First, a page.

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A Man for All Seasons

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A MAN FOR ALL SEASONS
A Man for All Seasons has probably enjoyed more popularity than any other English play since the war. After a run of 320 performances in the West End, it was a great success on Broadway, where it was voted the Best Foreign Play of the Year (1962). Bolt himself wrote the screenplay, cutting out the part of the Common Man, although the director was in favour of keeping him. The film was made in 1966, with Paul Scofield playing Sir Thomas More, as he had on the stage both in London and New York. It won six academy awards and had long seasons in cinemas in many parts of the world.
In style, A Man for All Seasons is quite different from any of Bolt’s previous plays, but it represents a continuation of the same line of thinking about behaviour. Cherry was a man who had so completely lost touch with his ideal that he was incapable of seizing a real chance of joining fantasy and reality together by selling the house and buying an orchard. Dean was basically a good man and though he’d turned a blind eye on some of the things going on around him and made certain moral compromises for the sake of climbing the academic ladder, he’d never got completely cut off from the ideal (which is represented partly by astronomy). And the action forces him to a point where he digs his heels in and. shuts his ears to the counsels of opportunism (which are represented partly by Sir Hugo). A Man for All Seasons is a graph on which Bolt plots two curves: the steady rise of an opportunist and the decline of a man of principle.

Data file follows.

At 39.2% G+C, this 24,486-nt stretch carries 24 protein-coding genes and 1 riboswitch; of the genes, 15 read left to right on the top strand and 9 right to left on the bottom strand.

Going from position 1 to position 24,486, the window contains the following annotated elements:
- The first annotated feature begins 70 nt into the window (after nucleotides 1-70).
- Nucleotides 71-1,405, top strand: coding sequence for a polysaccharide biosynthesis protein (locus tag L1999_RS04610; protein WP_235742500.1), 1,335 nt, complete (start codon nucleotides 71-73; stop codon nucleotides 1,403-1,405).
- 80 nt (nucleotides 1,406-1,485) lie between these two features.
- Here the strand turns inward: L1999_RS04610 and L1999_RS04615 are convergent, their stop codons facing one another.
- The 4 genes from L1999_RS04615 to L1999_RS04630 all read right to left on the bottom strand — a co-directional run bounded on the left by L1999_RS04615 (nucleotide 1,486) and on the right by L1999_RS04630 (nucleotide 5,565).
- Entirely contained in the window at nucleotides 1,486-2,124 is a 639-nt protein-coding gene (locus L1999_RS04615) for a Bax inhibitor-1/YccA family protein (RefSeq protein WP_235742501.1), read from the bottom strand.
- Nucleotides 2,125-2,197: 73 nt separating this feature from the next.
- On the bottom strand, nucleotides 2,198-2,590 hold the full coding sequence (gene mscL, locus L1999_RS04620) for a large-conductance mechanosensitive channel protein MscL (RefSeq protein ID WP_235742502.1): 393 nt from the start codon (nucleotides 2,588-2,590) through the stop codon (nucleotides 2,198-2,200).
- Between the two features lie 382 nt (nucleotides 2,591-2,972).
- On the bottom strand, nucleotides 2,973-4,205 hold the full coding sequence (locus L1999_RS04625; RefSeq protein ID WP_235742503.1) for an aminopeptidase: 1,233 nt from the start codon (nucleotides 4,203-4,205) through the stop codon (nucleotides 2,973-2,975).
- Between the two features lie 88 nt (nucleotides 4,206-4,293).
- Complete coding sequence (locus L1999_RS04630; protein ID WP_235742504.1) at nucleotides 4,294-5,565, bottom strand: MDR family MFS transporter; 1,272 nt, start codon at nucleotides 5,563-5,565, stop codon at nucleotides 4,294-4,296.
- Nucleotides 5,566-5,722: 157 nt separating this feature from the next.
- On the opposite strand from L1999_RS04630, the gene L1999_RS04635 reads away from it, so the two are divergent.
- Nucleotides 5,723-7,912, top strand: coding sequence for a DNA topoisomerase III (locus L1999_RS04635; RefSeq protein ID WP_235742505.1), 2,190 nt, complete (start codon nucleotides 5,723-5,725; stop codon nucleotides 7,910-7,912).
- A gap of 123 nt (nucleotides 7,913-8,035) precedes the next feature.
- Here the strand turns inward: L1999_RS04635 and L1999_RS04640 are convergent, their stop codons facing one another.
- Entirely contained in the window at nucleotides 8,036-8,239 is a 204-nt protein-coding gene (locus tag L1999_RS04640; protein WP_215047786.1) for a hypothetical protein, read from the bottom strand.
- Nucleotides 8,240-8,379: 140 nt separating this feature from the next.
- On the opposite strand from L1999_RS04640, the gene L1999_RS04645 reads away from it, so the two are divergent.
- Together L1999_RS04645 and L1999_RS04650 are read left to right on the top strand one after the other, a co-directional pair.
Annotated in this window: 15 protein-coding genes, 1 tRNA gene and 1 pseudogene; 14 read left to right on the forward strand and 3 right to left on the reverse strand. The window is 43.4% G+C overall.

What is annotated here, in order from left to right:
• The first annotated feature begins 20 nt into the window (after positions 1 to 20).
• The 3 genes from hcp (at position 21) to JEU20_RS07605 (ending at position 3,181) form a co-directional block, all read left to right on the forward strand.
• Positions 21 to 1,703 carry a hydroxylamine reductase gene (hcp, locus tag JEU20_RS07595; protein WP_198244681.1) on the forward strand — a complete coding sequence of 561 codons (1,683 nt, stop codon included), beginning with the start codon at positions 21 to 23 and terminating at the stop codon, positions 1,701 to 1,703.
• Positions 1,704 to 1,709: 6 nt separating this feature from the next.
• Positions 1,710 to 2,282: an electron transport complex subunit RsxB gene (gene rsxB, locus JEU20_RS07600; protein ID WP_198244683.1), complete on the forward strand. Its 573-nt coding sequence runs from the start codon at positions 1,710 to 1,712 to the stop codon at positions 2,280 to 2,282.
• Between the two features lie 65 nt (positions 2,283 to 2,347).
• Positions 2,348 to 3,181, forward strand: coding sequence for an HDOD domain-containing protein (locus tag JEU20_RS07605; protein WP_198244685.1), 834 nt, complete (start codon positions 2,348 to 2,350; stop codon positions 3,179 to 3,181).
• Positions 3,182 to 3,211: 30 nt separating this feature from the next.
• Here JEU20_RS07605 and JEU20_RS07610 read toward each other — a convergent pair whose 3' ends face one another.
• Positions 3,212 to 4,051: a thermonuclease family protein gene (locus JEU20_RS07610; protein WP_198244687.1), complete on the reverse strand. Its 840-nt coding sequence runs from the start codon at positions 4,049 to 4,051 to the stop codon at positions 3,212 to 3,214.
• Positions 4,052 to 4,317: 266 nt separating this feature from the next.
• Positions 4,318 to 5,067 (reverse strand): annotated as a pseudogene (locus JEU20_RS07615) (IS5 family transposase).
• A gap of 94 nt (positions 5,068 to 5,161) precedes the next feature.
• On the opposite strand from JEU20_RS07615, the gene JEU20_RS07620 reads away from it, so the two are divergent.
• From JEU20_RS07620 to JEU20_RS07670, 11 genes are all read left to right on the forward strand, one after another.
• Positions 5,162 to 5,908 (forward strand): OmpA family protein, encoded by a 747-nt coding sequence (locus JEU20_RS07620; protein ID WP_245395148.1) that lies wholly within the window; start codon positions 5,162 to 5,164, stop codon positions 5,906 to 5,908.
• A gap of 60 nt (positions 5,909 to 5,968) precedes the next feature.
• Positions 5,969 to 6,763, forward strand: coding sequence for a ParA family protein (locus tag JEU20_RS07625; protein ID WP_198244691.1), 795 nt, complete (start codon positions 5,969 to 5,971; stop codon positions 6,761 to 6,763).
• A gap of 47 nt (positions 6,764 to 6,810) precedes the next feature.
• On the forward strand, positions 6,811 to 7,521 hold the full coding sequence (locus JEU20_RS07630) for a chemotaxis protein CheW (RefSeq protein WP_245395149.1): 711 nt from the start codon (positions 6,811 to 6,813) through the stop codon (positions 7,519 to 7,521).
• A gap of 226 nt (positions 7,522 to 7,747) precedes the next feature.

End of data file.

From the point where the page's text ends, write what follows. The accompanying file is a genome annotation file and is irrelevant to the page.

At the beginning of the play, Richard Rich, who has studied Machiavelli, is looking for a job. A graduate of Cambridge, he has been in London for seven months, which he has spent largely waiting about in ante-rooms. But he’s contemptuous of More’s offer to get him a post as a teacher. He’s ambitious, and he’s spineless, as we see from his chameleon

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